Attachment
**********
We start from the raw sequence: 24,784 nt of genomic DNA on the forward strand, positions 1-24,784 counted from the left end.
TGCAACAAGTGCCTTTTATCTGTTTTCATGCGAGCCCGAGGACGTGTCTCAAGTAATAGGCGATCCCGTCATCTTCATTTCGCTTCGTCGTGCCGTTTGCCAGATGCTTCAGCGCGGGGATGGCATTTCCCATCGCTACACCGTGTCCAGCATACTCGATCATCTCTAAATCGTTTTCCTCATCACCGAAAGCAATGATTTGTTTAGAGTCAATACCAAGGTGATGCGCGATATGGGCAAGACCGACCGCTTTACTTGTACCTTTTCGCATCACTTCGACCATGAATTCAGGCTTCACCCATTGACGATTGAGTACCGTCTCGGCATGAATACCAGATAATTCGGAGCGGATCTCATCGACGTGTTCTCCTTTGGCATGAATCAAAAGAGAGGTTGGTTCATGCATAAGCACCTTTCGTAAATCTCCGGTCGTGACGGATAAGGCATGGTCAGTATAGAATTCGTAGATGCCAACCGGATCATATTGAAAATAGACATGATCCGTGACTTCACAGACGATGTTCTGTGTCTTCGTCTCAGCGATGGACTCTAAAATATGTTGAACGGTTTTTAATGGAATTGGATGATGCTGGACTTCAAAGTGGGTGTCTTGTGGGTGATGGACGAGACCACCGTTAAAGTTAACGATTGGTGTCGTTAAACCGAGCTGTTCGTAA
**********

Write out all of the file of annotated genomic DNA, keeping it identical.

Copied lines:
We start from the raw sequence: 24,784 nt of genomic DNA on the forward strand, positions 1-24,784 counted from the left end.
TGCAACAAGTGCCTTTTATCTGTTTTCATGCGAGCCCGAGGACGTGTCTCAAGTAATAGGCGATCCCGTCATCTTCATTTCGCTTCGTCGTGCCGTTTGCCAGATGCTTCAGCGCGGGGATGGCATTTCCCATCGCTACACCGTGTCCAGCATACTCGATCATCTCTAAATCGTTTTCCTCATCACCGAAAGCAATGATTTGTTTAGAGTCAATACCAAGGTGATGCGCGATATGGGCAAGACCGACCGCTTTACTTGTACCTTTTCGCATCACTTCGACCATGAATTCAGGCTTCACCCATTGACGATTGAGTACCGTCTCGGCATGAATACCAGATAATTCGGAGCGGATCTCATCGACGTGTTCTCCTTTGGCATGAATCAAAAGAGAGGTTGGTTCATGCATAAGCACCTTTCGTAAATCTCCGGTCGTGACGGATAAGGCATGGTCAGTATAGAATTCGTAGATGCCAACCGGATCATATTGAAAATAGACATGATCCGTGACTTCACAGACGATGTTCTGTGTCTTCGTCTCAGCGATGGACTCTAAAATATGTTGAACGGTTTTTAATGGAATTGGATGATGCTGGACTTCAAAGTGGGTGTCTTGTGGGTGATGGACGAGACCACCGTTAAAGTTAACGATTGGTGTCGTTAAACCGAGCTGTTCGTAA